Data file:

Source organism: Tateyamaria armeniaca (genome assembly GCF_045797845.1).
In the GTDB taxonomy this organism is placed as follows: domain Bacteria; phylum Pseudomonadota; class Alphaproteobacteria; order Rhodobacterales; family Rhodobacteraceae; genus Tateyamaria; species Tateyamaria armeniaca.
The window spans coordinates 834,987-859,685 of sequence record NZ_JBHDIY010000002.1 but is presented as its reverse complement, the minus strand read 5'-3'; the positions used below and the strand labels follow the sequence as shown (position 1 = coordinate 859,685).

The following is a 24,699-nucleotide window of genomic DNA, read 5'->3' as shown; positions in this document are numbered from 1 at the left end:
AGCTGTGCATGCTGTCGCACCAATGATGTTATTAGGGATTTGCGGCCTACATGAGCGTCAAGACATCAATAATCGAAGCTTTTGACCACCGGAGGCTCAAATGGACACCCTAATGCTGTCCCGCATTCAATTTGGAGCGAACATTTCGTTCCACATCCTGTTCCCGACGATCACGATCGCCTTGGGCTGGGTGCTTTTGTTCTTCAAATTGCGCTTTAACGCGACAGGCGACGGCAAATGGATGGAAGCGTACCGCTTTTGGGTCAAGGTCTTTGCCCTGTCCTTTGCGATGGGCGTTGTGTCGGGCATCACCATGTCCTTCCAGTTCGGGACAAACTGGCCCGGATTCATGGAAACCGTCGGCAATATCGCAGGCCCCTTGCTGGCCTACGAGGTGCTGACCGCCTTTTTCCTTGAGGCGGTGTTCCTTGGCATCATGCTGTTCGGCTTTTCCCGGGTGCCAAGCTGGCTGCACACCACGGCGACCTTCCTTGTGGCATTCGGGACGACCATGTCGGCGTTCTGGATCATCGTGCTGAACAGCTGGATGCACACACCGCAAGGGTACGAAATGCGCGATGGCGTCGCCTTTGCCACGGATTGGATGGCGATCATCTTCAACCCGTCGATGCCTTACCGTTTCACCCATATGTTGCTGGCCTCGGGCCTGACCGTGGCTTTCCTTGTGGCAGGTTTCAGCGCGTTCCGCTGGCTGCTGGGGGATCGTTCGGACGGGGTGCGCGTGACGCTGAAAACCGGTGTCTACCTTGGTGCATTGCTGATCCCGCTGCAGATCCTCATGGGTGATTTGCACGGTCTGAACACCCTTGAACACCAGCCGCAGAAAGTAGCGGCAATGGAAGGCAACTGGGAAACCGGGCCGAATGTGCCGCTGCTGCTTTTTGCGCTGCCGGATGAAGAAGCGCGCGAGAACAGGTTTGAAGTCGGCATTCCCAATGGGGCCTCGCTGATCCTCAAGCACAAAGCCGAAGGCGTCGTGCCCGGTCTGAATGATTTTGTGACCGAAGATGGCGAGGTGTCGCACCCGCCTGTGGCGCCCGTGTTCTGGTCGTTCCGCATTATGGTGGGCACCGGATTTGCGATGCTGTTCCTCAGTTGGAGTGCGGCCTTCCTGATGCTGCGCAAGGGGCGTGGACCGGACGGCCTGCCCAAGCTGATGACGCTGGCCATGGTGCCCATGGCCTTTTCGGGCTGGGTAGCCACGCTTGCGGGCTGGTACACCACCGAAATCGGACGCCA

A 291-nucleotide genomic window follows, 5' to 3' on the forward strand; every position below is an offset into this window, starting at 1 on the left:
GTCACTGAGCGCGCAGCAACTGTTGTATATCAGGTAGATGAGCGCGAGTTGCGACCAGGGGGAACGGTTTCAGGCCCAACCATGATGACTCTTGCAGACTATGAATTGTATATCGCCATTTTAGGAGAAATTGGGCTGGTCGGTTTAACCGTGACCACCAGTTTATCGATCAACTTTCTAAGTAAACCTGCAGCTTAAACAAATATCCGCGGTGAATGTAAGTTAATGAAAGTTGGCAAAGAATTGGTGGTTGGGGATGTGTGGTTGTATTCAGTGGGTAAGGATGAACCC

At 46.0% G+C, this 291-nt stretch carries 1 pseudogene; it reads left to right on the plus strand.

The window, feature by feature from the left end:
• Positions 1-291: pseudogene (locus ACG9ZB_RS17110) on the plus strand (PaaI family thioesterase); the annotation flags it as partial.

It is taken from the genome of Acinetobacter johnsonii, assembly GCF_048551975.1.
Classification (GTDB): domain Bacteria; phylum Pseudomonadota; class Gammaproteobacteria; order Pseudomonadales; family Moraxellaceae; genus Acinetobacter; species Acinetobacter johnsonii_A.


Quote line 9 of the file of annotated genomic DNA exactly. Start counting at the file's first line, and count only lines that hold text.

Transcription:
The window, feature by feature from the left end: